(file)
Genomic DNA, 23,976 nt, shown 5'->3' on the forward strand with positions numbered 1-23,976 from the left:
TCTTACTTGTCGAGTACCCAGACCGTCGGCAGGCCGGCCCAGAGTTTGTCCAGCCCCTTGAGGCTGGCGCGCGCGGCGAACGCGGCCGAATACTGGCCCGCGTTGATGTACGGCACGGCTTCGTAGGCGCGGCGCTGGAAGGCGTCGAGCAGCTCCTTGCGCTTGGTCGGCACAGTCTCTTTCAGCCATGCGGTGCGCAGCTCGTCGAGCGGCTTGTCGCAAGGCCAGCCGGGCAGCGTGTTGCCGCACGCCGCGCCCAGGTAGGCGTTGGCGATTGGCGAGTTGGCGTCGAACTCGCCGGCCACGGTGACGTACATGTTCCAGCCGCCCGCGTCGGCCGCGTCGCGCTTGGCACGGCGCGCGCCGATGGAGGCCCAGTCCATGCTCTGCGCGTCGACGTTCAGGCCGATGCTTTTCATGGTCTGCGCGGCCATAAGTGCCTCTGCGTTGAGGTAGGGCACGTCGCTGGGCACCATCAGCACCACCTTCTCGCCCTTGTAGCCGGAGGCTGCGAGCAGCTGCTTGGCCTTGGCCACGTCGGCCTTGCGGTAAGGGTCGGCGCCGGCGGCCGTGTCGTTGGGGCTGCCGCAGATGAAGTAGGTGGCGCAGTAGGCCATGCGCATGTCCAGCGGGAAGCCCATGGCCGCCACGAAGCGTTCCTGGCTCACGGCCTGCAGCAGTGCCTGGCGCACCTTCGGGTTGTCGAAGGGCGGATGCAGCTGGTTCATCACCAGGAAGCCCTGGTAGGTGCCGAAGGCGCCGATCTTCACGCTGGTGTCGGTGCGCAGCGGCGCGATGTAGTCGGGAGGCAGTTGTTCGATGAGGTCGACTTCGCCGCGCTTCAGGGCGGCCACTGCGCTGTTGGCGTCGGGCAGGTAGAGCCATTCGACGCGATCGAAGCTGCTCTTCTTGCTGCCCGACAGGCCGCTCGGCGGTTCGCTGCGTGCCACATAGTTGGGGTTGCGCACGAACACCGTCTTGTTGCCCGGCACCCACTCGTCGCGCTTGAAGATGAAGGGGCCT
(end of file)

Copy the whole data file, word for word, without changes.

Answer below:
Genomic DNA, 23,976 nt, shown 5'->3' on the forward strand with positions numbered 1-23,976 from the left:
TCTTACTTGTCGAGTACCCAGACCGTCGGCAGGCCGGCCCAGAGTTTGTCCAGCCCCTTGAGGCTGGCGCGCGCGGCGAACGCGGCCGAATACTGGCCCGCGTTGATGTACGGCACGGCTTCGTAGGCGCGGCGCTGGAAGGCGTCGAGCAGCTCCTTGCGCTTGGTCGGCACAGTCTCTTTCAGCCATGCGGTGCGCAGCTCGTCGAGCGGCTTGTCGCAAGGCCAGCCGGGCAGCGTGTTGCCGCACGCCGCGCCCAGGTAGGCGTTGGCGATTGGCGAGTTGGCGTCGAACTCGCCGGCCACGGTGACGTACATGTTCCAGCCGCCCGCGTCGGCCGCGTCGCGCTTGGCACGGCGCGCGCCGATGGAGGCCCAGTCCATGCTCTGCGCGTCGACGTTCAGGCCGATGCTTTTCATGGTCTGCGCGGCCATAAGTGCCTCTGCGTTGAGGTAGGGCACGTCGCTGGGCACCATCAGCACCACCTTCTCGCCCTTGTAGCCGGAGGCTGCGAGCAGCTGCTTGGCCTTGGCCACGTCGGCCTTGCGGTAAGGGTCGGCGCCGGCGGCCGTGTCGTTGGGGCTGCCGCAGATGAAGTAGGTGGCGCAGTAGGCCATGCGCATGTCCAGCGGGAAGCCCATGGCCGCCACGAAGCGTTCCTGGCTCACGGCCTGCAGCAGTGCCTGGCGCACCTTCGGGTTGTCGAAGGGCGGATGCAGCTGGTTCATCACCAGGAAGCCCTGGTAGGTGCCGAAGGCGCCGATCTTCACGCTGGTGTCGGTGCGCAGCGGCGCGATGTAGTCGGGAGGCAGTTGTTCGATGAGGTCGACTTCGCCGCGCTTCAGGGCGGCCACTGCGCTGTTGGCGTCGGGCAGGTAGAGCCATTCGACGCGATCGAAGCTGCTCTTCTTGCTGCCCGACAGGCCGCTCGGCGGTTCGCTGCGTGCCACATAGTTGGGGTTGCGCACGAACACCGTCTTGTTGCCCGGCACCCACTCGTCGCGCTTGAAGATGAAGGGGCCT